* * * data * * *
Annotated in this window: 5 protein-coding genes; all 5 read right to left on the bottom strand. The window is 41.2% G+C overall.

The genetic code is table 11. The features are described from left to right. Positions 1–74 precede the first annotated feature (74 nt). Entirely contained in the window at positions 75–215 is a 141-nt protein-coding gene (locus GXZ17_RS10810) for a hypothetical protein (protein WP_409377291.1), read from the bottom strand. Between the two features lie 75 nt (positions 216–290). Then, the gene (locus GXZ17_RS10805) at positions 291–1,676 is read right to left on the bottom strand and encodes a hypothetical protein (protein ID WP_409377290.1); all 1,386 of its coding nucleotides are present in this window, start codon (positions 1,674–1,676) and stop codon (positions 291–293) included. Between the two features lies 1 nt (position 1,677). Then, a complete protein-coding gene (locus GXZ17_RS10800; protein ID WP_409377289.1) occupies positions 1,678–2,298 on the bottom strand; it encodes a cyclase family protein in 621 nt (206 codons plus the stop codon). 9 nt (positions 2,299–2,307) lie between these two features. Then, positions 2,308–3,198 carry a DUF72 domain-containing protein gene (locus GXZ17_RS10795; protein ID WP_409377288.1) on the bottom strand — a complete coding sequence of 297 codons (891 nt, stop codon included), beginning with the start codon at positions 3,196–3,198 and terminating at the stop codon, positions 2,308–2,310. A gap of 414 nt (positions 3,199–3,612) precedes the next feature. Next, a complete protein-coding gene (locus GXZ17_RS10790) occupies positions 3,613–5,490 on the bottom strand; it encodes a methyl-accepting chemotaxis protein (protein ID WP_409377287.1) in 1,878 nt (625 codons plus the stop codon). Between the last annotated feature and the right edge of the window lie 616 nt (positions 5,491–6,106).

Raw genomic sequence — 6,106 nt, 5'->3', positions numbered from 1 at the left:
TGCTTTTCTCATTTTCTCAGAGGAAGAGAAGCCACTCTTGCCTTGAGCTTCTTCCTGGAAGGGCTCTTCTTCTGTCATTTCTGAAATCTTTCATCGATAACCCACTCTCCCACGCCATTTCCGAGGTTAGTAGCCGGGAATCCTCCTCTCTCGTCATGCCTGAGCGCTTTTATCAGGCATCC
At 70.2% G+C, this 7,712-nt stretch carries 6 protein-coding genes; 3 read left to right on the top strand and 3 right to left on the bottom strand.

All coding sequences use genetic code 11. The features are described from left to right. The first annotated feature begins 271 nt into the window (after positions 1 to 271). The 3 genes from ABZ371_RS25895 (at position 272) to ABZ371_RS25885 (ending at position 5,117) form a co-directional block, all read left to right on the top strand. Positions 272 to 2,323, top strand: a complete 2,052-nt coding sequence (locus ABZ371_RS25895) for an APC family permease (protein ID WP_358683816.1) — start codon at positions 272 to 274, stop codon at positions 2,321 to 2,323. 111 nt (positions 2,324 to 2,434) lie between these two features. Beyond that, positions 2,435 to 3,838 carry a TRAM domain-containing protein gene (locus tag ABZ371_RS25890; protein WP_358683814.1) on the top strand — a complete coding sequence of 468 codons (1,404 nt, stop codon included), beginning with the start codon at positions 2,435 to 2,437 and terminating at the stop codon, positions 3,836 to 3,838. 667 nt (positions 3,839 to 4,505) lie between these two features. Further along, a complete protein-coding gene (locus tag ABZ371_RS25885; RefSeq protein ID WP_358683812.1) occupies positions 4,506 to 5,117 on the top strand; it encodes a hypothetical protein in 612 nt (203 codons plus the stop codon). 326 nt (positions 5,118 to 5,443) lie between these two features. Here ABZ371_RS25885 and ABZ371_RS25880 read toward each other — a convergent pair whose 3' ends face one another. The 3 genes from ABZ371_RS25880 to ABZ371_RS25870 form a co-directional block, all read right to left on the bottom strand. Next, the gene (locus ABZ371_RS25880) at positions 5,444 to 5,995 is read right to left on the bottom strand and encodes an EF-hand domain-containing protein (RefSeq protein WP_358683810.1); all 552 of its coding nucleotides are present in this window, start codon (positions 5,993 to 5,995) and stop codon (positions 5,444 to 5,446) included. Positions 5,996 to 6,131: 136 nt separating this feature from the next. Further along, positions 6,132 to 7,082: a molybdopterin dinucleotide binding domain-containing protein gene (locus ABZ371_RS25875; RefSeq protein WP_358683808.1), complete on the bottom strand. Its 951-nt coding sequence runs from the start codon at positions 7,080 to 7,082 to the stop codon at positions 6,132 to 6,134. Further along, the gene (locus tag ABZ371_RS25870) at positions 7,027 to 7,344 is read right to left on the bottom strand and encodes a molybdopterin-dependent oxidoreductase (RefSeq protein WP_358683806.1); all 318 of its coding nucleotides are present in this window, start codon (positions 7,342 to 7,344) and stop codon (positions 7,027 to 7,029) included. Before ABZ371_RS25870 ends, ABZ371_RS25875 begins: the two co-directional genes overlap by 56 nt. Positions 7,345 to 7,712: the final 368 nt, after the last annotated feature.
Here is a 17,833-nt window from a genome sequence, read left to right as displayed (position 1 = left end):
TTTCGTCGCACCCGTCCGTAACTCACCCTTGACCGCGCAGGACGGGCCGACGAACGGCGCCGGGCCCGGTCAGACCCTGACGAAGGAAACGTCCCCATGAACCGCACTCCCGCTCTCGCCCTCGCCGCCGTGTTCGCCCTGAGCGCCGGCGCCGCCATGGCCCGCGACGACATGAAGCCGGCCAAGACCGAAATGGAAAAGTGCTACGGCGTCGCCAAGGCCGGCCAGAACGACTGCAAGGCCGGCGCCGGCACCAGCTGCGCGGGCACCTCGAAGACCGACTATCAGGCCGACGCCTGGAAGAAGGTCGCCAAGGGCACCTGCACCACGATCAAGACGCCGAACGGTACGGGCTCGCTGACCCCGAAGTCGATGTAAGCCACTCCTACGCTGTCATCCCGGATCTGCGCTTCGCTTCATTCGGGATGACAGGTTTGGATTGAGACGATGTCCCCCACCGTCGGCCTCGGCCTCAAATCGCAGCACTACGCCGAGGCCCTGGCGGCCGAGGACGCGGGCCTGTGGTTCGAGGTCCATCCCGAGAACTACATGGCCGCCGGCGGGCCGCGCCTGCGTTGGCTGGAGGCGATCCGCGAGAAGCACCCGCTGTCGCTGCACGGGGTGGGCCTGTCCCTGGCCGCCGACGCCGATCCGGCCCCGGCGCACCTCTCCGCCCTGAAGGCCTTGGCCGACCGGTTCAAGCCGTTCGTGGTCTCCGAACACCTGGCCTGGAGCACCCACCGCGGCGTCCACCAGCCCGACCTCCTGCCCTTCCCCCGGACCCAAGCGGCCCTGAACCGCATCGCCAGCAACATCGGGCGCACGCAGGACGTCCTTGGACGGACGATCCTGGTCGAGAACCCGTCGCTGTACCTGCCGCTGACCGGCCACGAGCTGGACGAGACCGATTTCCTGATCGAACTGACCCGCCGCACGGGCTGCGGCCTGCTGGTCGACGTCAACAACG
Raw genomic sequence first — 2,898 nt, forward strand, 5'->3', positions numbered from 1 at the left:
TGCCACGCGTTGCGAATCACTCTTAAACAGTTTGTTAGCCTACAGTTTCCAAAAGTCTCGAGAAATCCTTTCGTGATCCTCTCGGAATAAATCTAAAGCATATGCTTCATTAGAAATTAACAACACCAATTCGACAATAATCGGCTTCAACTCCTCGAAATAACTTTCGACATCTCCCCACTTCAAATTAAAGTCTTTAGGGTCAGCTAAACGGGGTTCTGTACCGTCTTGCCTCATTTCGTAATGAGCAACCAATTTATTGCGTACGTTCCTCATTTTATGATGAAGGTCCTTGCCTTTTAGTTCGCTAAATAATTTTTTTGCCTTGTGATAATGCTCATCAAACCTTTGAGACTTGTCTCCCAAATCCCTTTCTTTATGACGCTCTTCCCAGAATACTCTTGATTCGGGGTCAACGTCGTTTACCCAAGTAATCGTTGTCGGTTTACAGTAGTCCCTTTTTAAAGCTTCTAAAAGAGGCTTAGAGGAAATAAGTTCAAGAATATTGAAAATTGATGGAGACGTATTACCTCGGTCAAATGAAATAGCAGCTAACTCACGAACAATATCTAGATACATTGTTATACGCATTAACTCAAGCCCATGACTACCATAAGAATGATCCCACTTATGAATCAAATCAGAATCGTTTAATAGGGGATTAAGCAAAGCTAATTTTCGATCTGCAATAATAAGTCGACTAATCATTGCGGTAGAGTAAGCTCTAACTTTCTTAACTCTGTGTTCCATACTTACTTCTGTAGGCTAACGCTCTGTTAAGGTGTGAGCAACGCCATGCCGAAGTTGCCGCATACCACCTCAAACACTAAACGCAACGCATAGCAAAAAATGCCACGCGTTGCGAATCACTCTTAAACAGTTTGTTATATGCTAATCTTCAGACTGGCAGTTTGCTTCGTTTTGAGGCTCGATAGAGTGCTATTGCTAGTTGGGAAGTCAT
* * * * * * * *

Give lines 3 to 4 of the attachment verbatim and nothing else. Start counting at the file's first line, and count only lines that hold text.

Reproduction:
Raw genomic sequence — 6,106 nt, 5'->3', positions numbered from 1 at the left:
TGCTTTTCTCATTTTCTCAGAGGAAGAGAAGCCACTCTTGCCTTGAGCTTCTTCCTGGAAGGGCTCTTCTTCTGTCATTTCTGAAATCTTTCATCGATAACCCACTCTCCCACGCCATTTCCGAGGTTAGTAGCCGGGAATCCTCCTCTCTCGTCATGCCTGAGCGCTTTTATCAGGCATCC